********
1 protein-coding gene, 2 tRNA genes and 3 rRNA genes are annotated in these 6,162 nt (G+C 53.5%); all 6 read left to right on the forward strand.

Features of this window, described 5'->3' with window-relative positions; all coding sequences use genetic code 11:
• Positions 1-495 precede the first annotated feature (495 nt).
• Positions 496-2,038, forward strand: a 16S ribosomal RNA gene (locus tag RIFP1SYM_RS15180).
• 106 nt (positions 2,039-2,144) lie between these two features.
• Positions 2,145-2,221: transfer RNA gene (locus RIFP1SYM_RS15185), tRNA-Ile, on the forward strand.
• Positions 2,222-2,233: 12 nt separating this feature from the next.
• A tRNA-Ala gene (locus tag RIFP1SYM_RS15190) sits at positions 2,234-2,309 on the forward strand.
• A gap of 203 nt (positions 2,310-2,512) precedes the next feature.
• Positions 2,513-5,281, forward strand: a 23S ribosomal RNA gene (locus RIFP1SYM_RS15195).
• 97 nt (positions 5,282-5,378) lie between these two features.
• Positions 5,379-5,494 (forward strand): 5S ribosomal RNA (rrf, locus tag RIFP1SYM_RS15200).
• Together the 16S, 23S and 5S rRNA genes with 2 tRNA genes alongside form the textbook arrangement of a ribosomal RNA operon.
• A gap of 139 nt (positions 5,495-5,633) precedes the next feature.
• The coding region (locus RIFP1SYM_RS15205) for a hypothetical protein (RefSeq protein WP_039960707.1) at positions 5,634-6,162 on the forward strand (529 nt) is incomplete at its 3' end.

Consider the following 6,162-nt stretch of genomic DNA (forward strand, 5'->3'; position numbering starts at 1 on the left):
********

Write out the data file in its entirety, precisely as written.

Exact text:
1 protein-coding gene, 2 tRNA genes and 3 rRNA genes are annotated in these 6,162 nt (G+C 53.5%); all 6 read left to right on the forward strand.

Features of this window, described 5'->3' with window-relative positions; all coding sequences use genetic code 11:
• Positions 1-495 precede the first annotated feature (495 nt).
• Positions 496-2,038, forward strand: a 16S ribosomal RNA gene (locus tag RIFP1SYM_RS15180).
• 106 nt (positions 2,039-2,144) lie between these two features.
• Positions 2,145-2,221: transfer RNA gene (locus RIFP1SYM_RS15185), tRNA-Ile, on the forward strand.
• Positions 2,222-2,233: 12 nt separating this feature from the next.
• A tRNA-Ala gene (locus tag RIFP1SYM_RS15190) sits at positions 2,234-2,309 on the forward strand.
• A gap of 203 nt (positions 2,310-2,512) precedes the next feature.
• Positions 2,513-5,281, forward strand: a 23S ribosomal RNA gene (locus RIFP1SYM_RS15195).
• 97 nt (positions 5,282-5,378) lie between these two features.
• Positions 5,379-5,494 (forward strand): 5S ribosomal RNA (rrf, locus tag RIFP1SYM_RS15200).
• Together the 16S, 23S and 5S rRNA genes with 2 tRNA genes alongside form the textbook arrangement of a ribosomal RNA operon.
• A gap of 139 nt (positions 5,495-5,633) precedes the next feature.
• The coding region (locus RIFP1SYM_RS15205) for a hypothetical protein (RefSeq protein WP_039960707.1) at positions 5,634-6,162 on the forward strand (529 nt) is incomplete at its 3' end.

Consider the following 6,162-nt stretch of genomic DNA (forward strand, 5'->3'; position numbering starts at 1 on the left):